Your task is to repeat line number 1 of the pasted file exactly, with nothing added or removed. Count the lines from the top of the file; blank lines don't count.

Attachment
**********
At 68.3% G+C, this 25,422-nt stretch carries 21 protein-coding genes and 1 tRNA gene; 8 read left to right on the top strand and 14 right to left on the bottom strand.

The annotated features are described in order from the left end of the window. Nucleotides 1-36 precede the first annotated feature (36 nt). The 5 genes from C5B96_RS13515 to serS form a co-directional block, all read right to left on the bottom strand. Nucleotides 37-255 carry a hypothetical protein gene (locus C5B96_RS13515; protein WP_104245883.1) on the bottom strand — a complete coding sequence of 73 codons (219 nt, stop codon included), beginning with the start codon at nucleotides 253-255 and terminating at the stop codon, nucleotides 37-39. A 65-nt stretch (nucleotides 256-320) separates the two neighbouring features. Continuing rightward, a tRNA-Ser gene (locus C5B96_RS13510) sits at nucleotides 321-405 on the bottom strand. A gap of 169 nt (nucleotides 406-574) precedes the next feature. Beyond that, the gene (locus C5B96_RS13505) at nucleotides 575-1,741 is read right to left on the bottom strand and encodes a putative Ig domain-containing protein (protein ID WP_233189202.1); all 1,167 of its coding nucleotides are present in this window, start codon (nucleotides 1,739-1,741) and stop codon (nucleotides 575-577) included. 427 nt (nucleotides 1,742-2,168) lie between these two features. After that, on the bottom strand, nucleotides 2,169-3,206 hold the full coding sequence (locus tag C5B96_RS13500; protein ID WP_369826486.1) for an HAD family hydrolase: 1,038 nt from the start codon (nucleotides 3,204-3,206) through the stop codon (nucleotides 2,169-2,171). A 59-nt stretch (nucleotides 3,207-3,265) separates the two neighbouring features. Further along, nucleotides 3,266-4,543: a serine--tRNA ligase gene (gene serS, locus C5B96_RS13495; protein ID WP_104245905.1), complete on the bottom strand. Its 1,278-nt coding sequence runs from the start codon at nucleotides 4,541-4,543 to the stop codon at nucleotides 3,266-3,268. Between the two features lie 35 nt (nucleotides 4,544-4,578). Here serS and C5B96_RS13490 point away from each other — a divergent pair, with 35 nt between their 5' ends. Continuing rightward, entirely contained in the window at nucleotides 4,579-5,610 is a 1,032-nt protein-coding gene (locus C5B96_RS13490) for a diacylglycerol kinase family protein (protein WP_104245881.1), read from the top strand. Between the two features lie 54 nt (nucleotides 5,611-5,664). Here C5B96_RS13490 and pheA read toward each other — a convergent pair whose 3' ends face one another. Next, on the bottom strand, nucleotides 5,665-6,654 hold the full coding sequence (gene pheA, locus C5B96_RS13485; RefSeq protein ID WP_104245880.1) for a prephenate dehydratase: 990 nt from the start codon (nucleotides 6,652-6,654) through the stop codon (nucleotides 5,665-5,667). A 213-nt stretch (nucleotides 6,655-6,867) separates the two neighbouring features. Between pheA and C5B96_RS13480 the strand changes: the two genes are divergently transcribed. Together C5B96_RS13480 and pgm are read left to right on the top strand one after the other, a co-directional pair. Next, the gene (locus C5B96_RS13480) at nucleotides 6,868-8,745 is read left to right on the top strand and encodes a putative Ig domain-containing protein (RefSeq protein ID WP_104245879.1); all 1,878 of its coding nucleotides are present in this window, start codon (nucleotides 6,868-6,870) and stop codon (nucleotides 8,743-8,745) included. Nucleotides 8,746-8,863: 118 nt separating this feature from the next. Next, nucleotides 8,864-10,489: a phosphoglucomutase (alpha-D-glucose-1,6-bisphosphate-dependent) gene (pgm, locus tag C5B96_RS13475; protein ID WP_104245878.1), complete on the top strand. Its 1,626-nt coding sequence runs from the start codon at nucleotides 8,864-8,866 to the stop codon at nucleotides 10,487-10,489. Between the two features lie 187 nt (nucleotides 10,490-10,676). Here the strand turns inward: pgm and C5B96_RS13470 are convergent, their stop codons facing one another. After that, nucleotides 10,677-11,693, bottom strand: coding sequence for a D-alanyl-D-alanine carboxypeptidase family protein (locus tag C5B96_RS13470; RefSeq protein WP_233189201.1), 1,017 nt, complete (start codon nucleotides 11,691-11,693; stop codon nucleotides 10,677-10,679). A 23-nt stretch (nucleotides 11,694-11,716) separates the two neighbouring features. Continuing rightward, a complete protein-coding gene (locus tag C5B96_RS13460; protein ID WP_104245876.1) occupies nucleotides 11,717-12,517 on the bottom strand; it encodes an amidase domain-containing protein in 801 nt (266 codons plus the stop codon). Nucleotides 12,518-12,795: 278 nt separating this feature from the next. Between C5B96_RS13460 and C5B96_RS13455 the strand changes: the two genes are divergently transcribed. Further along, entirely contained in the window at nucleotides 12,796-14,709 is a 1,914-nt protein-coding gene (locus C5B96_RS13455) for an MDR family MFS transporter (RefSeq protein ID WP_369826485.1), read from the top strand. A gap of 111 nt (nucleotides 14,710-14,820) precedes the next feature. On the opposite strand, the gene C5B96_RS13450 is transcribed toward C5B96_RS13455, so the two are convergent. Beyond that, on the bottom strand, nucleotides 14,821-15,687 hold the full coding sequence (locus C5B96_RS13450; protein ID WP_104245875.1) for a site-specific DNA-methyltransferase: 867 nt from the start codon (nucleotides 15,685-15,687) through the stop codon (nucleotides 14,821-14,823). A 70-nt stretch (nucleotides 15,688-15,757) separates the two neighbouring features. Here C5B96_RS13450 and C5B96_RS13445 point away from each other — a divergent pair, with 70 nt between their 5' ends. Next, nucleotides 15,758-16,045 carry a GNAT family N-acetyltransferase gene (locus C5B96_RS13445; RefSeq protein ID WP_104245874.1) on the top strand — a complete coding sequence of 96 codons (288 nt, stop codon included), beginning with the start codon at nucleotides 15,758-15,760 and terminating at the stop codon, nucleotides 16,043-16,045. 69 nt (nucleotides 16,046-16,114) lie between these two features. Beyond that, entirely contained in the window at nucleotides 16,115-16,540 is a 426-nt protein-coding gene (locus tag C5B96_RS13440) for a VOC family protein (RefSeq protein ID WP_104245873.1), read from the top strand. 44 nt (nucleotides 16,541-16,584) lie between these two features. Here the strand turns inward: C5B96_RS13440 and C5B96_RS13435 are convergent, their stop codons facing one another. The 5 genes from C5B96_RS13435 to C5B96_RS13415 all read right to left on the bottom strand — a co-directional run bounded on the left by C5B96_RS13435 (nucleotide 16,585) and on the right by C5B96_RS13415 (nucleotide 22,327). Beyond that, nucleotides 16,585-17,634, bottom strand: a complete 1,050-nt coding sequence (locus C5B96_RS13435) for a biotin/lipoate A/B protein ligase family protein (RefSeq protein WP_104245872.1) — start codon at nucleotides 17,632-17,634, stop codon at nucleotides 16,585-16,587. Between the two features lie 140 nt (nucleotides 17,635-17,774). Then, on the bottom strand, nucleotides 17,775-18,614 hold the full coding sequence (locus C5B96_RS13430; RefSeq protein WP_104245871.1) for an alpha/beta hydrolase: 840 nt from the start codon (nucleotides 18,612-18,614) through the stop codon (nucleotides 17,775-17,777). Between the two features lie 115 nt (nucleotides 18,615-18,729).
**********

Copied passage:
At 68.3% G+C, this 25,422-nt stretch carries 21 protein-coding genes and 1 tRNA gene; 8 read left to right on the top strand and 14 right to left on the bottom strand.